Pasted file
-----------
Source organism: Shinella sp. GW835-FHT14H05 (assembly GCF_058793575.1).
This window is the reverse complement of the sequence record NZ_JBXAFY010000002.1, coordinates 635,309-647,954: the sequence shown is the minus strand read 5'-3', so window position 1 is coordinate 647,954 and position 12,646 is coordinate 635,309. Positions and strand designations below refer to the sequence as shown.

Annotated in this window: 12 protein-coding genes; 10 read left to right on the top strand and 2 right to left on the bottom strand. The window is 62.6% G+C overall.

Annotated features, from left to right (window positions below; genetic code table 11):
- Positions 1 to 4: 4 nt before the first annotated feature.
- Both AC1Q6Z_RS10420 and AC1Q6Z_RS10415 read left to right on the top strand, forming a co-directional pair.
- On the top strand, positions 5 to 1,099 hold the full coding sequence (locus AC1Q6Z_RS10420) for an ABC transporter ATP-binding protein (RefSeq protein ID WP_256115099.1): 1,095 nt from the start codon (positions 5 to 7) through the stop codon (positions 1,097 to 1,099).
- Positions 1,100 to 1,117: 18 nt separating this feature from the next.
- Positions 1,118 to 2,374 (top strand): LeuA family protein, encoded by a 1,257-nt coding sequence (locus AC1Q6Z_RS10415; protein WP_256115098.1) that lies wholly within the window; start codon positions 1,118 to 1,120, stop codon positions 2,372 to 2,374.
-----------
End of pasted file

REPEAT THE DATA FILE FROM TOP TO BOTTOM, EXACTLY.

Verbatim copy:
Source organism: Shinella sp. GW835-FHT14H05 (assembly GCF_058793575.1).
This window is the reverse complement of the sequence record NZ_JBXAFY010000002.1, coordinates 635,309-647,954: the sequence shown is the minus strand read 5'-3', so window position 1 is coordinate 647,954 and position 12,646 is coordinate 635,309. Positions and strand designations below refer to the sequence as shown.

Annotated in this window: 12 protein-coding genes; 10 read left to right on the top strand and 2 right to left on the bottom strand. The window is 62.6% G+C overall.

Annotated features, from left to right (window positions below; genetic code table 11):
- Positions 1 to 4: 4 nt before the first annotated feature.
- Both AC1Q6Z_RS10420 and AC1Q6Z_RS10415 read left to right on the top strand, forming a co-directional pair.
- On the top strand, positions 5 to 1,099 hold the full coding sequence (locus AC1Q6Z_RS10420) for an ABC transporter ATP-binding protein (RefSeq protein ID WP_256115099.1): 1,095 nt from the start codon (positions 5 to 7) through the stop codon (positions 1,097 to 1,099).
- Positions 1,100 to 1,117: 18 nt separating this feature from the next.
- Positions 1,118 to 2,374 (top strand): LeuA family protein, encoded by a 1,257-nt coding sequence (locus AC1Q6Z_RS10415; protein WP_256115098.1) that lies wholly within the window; start codon positions 1,118 to 1,120, stop codon positions 2,372 to 2,374.